Human Flower Project

Orrington, MAINE USA

flag flower bed

parker basket thumb
Princeton, MAINE USA

Thursday, March 24, 2005

Wildflower Watchdogs

Two stories—from the United Kingdom and the state of Texas—say that wildflowers are fast disappearing.

After heavy rains in the U.S., most wildflower stories this spring are punctuated with exclamation points of glee. But those who take a longer view of things aren’t happy with what they see.

Plantlife, a conservation group in England, has found that each county in the U.K. is losing “up to 10 species of wildflowers every ten years.” Bluebells, anemones, and foxgloves are all “in retreat,” the eco-group has found, after reviewing reports from over 3000 volunteers and plant experts.

Botanists in England attribute the wildflower decline to “pollution from cars, fertilisers, and human sewage in water.” Widespread use of fertilizers particularly has enriched the soil so that “common plants” (the English don’t seem to use the word “weed”) like cleavers, hawthorn and stinging nettle crowd out rarer wildflowers. At the end of its five-year study, Plantlife found that wildlife depletion was happening much faster than botanists had expected.

imageStephan Myers photographed the same spot in 1988 and 2001, showing how ryegrass had overtaken a wildflower field in Texas.

Along much the same lines, longtime observers in Texas see the extent and variation of spring wildflowers declining. Stephan Myers’ excellent article for Texas Co-Op Power in March 2003 offers strong evidence that ryegrass planted by the state highway department has overshadowed the wildflowers. Ryegrass, planted as a cover crop, also produces toxins “that efficiently kill neighboring plant competitors.”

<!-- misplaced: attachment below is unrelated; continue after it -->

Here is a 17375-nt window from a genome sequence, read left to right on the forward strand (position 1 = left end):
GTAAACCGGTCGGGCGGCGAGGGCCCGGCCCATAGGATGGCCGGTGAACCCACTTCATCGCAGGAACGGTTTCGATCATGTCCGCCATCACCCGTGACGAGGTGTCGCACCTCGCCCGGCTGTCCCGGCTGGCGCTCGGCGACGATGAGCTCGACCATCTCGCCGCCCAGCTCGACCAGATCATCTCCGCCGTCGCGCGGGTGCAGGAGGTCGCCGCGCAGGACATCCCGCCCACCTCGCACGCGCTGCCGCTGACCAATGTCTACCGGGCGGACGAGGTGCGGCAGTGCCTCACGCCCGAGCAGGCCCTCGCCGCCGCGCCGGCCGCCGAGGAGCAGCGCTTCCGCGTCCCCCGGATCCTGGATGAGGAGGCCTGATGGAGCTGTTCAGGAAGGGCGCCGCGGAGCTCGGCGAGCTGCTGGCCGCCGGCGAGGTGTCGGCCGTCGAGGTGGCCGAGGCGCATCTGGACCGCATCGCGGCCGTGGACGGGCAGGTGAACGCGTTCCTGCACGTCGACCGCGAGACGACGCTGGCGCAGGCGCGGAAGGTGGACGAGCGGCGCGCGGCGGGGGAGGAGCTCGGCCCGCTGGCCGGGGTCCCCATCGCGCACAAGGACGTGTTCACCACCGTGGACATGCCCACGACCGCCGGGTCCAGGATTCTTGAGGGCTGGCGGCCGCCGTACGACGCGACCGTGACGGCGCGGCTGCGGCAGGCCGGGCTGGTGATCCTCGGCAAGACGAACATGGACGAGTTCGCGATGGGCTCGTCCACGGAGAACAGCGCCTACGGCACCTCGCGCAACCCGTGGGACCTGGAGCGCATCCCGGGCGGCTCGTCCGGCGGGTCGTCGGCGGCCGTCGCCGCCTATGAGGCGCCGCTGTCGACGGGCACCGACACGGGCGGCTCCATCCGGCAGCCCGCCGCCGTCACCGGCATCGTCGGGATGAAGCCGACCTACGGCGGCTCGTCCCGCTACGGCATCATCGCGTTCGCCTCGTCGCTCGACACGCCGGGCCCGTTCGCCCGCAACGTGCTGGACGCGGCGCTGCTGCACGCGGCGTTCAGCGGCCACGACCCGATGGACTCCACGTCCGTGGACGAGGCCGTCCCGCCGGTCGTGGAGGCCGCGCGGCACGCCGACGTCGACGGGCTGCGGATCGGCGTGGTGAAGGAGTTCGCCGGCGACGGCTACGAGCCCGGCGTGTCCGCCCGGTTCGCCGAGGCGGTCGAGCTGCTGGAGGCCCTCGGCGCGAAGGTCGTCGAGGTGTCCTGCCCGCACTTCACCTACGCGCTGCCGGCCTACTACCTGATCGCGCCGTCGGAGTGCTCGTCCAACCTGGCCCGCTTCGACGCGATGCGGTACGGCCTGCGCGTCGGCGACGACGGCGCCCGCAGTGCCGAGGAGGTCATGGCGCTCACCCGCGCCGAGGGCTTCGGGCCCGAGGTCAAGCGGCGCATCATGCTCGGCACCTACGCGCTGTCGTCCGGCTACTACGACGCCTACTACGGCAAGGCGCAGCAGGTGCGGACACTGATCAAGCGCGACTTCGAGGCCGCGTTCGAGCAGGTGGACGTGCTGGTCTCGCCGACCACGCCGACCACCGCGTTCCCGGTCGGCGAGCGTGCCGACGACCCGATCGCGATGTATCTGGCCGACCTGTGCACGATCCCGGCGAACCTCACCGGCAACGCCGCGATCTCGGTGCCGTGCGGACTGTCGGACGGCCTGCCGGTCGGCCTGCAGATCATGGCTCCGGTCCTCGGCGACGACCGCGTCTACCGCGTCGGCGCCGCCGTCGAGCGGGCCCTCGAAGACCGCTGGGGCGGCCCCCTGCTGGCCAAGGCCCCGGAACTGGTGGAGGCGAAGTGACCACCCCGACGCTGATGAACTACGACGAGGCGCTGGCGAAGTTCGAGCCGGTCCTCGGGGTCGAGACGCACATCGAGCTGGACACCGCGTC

As John Thomas, owner of Wildseed Farms in Fredericksburg, TX told Myers, “Spring wildflowers are one of the most important natural events we have in Texas….(a) celebratory rite of spring.” Just now, slopes along the interstate and Central Texas fields are beginning to bubble up with Indian paint brush, bluebonnets, prickly poppy, and primrose.   


According to veterinarian and naturalist Bill Eikenhorst, “Wildflowers do best in disturbed and marginal soils. But with the decline of ...farming and ranching industries, we no longer have broad areas of distressed soil needed for good wildflower populations.”

Not enough ranching, too much fertilizer, too few cattle, too many cars—the wildflowers’ demise is an unintended consequence of a million Average Joes and Joans. It’s going to take a major human flower project to conserve the bluebell and the Indian paintbrush. In seedsman Thomas’ words, ““Wildflower population declines are a man-made problem and only man (sic) can fix it.”

Posted by Julie on 03/24 at 11:53 AM